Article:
|Pages/Publication Date:||240 / 2011|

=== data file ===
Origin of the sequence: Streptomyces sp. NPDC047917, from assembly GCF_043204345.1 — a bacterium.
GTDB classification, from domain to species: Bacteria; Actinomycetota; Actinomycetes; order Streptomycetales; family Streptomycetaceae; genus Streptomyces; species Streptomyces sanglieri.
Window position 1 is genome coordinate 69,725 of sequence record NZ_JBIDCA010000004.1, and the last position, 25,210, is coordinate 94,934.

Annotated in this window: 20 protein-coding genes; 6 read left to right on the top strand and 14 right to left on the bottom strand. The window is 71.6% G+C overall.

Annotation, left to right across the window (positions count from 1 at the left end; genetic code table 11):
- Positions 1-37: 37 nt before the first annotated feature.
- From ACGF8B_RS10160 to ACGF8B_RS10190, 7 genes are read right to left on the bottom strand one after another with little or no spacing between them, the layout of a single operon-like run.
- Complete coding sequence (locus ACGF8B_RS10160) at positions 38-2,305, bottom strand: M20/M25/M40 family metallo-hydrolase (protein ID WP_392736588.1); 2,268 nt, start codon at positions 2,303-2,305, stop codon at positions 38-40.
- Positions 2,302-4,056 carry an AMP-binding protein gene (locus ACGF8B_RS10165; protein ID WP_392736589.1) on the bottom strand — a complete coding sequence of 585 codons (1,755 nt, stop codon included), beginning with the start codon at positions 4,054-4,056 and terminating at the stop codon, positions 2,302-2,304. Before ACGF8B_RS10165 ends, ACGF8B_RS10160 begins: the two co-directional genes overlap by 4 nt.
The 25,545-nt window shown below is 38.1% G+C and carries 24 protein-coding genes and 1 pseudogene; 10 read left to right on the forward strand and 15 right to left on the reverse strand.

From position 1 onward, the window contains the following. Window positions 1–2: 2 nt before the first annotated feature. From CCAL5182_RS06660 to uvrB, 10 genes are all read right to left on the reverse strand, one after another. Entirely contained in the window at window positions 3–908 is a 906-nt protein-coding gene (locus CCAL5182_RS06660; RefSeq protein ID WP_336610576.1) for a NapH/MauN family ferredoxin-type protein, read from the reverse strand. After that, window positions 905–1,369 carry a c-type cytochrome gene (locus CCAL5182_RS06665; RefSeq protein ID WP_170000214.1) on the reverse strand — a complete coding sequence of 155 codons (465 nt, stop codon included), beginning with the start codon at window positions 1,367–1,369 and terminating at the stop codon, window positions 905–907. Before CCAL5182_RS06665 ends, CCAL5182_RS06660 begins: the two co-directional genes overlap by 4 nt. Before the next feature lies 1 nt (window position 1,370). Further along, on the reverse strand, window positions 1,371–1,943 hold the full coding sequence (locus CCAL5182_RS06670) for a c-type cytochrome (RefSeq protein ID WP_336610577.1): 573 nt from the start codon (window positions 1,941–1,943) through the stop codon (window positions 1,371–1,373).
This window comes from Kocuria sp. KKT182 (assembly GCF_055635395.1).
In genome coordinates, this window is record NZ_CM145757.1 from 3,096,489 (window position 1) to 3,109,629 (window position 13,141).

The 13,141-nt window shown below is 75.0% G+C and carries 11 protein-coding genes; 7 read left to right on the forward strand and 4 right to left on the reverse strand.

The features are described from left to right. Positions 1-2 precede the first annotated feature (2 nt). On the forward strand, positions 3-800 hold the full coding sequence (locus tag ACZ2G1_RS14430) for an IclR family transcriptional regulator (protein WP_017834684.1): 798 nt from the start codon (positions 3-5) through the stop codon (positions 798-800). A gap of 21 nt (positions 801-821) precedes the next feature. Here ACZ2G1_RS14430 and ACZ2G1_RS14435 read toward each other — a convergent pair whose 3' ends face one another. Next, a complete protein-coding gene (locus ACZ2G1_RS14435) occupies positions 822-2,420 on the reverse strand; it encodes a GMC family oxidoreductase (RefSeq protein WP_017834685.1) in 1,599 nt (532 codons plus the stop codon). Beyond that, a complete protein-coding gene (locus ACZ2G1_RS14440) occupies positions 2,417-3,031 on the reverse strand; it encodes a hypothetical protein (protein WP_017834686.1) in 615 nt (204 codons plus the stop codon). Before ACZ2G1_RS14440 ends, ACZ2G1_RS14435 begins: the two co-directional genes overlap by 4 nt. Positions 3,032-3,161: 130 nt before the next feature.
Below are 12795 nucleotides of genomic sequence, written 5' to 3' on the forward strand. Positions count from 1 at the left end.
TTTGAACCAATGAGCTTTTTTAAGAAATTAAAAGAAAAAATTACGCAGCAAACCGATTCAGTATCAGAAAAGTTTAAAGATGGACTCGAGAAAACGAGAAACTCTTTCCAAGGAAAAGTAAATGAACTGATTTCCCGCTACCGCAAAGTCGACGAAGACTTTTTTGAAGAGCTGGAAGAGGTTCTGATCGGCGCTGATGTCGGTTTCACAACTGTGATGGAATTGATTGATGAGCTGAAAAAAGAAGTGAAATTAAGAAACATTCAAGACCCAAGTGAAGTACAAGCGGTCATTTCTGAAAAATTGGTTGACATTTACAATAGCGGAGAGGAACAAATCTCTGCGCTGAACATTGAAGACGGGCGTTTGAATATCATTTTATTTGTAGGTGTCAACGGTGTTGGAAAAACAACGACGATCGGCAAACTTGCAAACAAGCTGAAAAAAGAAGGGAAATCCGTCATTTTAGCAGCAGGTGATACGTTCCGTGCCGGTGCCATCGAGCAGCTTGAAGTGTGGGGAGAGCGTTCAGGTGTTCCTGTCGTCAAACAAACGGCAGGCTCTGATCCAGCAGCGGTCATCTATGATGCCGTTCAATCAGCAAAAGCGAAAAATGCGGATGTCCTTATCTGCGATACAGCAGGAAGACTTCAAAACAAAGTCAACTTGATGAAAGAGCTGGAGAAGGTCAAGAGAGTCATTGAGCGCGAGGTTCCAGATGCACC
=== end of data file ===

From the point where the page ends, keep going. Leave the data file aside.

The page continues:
"I was neat, clean, shaved and sober, and I didn't care who knew it. I was everything the well-dressed private detective ought to be. I was calling on four million dollars." We meet Los Angeles investigator Philip Marlowe in this 1939 novel as he sizes up a wealthy client in a wheelchair. General Sternwood is being blackmailed by a sleaze merchant who's got compromising photos of his daughter Carmen, and he wants Marlowe to make the problem go away. But with Carmen and her sister Vivian both stirring up trouble on LA's seedy backstreets, Marlowe's got his work cut out—and that's before he stumbles over the first corpse. Though Raymond Chandler was 45 when he turned to writing, and put out only seven books and a collection of stories, he defined the hard-boiled detective thriller with this laconic private eye. Chandler's literate, shrewdly observed Philip Marlowe novels have inspired writers and filmmakers ever since, becoming classics beyond their genre.